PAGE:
Sylvie Leppig keeps our planes in the air. She takes pride in ensuring that the learning leads can work without a hitch: that their materials are on site and ready, in the right quantities, for every session. Clear-thinking and pragmatic, Sylvie is gifted with the ability to see slightly more in any given situation than appears obvious to other people. It’s like how a dog can hear different frequencies, or how a beetle can navigate by the stars: just a bit beyond regular human capabilities. She’s kind of magic like that.
So here you are, Sylvie, a part of this fantastic team of people when you least expected it! Tell me about the path that led you to Roy Group.
Donna Horn (our Practice Lead for Public Service), who I know personally, asked me if I wanted to help organize and pack up the Roy Group stickers that go out to each facilitation. Originally I had only planned to help out for a day! Over time, my role has expanded to its current iteration.
That’s awesome. Roy Groupers are always happy when they find someone who really gets it. What’s your background?
It’s varied! I grew up in Northern California, where I attended primary and secondary school in a small town on the coast. I then moved abroad to spend a year in Belgium learning French, expanding my view of the world, and living with a host family. In 2019 I completed my degree in psychology at the University of Victoria. During that time, I was fortunate enough to spend a summer working in the Kootenays and a semester abroad in Wellington, New Zealand. Eventually I plan to continue my studies in another country, hopefully in forensic psychology.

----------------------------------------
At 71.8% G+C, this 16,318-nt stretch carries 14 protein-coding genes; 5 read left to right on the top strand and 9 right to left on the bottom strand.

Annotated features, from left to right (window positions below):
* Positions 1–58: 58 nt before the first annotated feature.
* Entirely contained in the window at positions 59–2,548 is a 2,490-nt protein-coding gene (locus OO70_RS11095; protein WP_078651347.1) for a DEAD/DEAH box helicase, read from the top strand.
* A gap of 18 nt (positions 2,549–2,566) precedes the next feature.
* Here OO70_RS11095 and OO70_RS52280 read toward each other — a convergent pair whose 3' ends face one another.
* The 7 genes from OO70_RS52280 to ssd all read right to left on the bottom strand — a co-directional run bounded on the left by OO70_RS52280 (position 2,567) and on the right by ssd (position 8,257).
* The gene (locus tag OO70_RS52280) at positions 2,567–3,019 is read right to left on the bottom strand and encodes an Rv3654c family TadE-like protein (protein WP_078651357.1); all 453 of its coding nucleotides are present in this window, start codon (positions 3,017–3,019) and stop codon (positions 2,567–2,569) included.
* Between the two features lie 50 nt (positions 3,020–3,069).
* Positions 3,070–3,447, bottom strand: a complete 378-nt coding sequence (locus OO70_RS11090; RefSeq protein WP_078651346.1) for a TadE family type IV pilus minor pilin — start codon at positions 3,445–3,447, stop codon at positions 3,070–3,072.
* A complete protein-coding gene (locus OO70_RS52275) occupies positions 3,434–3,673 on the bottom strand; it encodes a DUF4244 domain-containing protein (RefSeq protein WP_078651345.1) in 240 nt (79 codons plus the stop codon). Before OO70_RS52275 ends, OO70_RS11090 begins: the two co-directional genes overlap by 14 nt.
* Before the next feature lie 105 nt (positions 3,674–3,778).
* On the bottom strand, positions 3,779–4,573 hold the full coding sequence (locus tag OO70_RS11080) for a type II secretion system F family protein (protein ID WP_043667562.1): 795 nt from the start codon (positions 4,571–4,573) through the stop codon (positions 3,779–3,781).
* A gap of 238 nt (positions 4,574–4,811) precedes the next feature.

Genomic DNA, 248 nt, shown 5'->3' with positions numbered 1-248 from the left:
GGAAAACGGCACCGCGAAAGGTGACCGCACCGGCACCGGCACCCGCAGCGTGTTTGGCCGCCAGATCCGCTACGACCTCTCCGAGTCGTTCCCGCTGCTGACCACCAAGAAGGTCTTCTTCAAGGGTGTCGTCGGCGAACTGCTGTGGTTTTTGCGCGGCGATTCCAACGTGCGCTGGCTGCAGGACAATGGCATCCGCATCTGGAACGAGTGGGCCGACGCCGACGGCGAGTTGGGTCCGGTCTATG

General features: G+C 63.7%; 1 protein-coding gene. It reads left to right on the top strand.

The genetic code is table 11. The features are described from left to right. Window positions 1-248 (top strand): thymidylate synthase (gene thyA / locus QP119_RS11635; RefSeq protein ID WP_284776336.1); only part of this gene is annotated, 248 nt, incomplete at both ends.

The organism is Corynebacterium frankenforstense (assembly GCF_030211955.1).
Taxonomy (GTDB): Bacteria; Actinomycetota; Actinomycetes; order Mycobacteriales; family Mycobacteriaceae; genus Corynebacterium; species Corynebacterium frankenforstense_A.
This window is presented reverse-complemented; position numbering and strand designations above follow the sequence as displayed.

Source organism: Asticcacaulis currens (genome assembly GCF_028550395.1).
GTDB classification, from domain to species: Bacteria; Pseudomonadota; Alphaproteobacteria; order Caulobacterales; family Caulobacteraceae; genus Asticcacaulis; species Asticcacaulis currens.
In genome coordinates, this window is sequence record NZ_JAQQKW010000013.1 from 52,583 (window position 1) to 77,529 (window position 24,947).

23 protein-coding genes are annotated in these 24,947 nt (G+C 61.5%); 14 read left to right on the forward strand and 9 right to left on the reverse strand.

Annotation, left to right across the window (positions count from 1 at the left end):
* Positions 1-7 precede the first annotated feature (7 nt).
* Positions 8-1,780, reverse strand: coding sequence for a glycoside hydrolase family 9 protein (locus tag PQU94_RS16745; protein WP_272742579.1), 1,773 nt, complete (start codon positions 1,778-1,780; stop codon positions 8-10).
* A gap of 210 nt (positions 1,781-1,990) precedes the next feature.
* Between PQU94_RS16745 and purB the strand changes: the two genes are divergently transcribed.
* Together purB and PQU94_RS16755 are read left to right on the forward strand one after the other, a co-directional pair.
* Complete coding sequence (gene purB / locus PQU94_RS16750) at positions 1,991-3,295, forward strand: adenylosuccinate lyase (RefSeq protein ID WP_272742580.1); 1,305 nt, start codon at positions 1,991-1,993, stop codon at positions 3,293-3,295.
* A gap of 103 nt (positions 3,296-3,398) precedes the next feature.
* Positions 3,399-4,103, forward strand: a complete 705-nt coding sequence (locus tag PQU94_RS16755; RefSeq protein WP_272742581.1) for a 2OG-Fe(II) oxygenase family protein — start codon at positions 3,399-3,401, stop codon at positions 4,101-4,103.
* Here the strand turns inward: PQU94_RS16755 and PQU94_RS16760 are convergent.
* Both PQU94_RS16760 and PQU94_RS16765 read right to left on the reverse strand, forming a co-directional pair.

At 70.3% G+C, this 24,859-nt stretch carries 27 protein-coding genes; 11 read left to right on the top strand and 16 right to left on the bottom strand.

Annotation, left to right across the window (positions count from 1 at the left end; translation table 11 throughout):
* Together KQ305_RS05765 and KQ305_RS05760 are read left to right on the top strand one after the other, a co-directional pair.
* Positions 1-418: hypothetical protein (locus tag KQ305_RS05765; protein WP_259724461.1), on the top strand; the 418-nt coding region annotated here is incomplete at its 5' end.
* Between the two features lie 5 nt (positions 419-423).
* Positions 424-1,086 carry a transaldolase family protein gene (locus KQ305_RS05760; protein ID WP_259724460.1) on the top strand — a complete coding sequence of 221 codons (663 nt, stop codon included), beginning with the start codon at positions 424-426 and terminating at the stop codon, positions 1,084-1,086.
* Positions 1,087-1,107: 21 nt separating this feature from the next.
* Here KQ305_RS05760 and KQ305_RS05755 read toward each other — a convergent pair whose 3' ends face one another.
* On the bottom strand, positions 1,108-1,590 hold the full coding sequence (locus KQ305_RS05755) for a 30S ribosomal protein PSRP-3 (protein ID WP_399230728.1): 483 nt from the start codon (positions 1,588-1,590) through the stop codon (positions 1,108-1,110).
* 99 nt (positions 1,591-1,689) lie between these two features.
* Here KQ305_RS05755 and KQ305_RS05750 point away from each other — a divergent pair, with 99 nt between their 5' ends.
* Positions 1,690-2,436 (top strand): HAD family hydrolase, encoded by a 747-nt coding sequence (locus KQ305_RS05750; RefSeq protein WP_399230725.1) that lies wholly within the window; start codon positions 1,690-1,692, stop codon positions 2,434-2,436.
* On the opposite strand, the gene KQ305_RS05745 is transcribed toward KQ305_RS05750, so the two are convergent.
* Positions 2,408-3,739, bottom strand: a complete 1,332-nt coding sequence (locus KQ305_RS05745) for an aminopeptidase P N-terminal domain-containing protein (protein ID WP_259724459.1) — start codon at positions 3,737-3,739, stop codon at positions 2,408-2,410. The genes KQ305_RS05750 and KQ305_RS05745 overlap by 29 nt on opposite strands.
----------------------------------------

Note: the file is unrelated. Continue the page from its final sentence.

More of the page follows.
What drew you to psychology?
Psychology is such a versatile field that can be applied to so many different occupations and positions. It’s a great fit for Roy Group, which is all about the way humans interact with one another and with their environment. I really enjoyed all of the neuropsych courses that I took, especially a course on brain injury and rehabilitation. But my favourite course was Psychology and Law. That’s what sparked my interest in forensic psychology. My next step is to study at the master’s level. My end goal is to improve the criminal justice system, helping to implement changes that prevent recidivism and encourage early intervention for at-risk youth.
What’s your gift?
My eye for detail and my ability to connect with others. (That’s two, I guess.) My experience living and working in a number of different contexts and geographic locales has helped me gain an appreciation for individual differences. That, and I often pick up on traits in people that others may not be aware of. My psychology background plus my general curiosity about people has helped me understand and interpret little nuances that others might miss. I love to observe the world and examine people’s behaviours to figure out what makes them tick. I feel it’s important to practice awareness of others and their needs; it’s a valuable skill to be able to pick up on someone’s nonverbal communication and kinesics (that’s psych-speak for body language). Communication is key to everything — much more than most people even begin to understand. A person can gain a lot of context in face-to-face communication that is often missed in today’s increasingly digital world.
True that. There’s nothing like sitting down with a person to get a full read of their personality and abilities. Let’s go a little deeper, to the level of beliefs. What do you believe in and how does that inform your career?